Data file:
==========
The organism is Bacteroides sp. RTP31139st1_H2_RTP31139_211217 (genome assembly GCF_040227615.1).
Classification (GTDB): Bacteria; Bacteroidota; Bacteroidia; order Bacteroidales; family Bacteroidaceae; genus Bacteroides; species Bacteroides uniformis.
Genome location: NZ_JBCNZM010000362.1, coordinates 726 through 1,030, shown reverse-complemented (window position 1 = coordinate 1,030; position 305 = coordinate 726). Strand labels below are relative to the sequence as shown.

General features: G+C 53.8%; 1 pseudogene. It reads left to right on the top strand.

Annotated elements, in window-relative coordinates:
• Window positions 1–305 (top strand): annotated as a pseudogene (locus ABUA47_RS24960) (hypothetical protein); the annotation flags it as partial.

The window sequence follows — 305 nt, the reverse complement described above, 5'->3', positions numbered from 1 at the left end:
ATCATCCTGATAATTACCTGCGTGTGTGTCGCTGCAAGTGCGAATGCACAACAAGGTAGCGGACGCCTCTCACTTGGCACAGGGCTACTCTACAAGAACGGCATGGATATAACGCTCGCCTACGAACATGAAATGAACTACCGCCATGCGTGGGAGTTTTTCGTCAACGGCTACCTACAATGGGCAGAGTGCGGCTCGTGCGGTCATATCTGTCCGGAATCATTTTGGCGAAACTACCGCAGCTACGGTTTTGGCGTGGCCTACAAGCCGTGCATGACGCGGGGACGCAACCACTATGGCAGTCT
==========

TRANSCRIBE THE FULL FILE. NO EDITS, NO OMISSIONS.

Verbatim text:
The organism is Bacteroides sp. RTP31139st1_H2_RTP31139_211217 (genome assembly GCF_040227615.1).
Classification (GTDB): Bacteria; Bacteroidota; Bacteroidia; order Bacteroidales; family Bacteroidaceae; genus Bacteroides; species Bacteroides uniformis.
Genome location: NZ_JBCNZM010000362.1, coordinates 726 through 1,030, shown reverse-complemented (window position 1 = coordinate 1,030; position 305 = coordinate 726). Strand labels below are relative to the sequence as shown.

General features: G+C 53.8%; 1 pseudogene. It reads left to right on the top strand.

Annotated elements, in window-relative coordinates:
• Window positions 1–305 (top strand): annotated as a pseudogene (locus ABUA47_RS24960) (hypothetical protein); the annotation flags it as partial.

The window sequence follows — 305 nt, the reverse complement described above, 5'->3', positions numbered from 1 at the left end:
ATCATCCTGATAATTACCTGCGTGTGTGTCGCTGCAAGTGCGAATGCACAACAAGGTAGCGGACGCCTCTCACTTGGCACAGGGCTACTCTACAAGAACGGCATGGATATAACGCTCGCCTACGAACATGAAATGAACTACCGCCATGCGTGGGAGTTTTTCGTCAACGGCTACCTACAATGGGCAGAGTGCGGCTCGTGCGGTCATATCTGTCCGGAATCATTTTGGCGAAACTACCGCAGCTACGGTTTTGGCGTGGCCTACAAGCCGTGCATGACGCGGGGACGCAACCACTATGGCAGTCT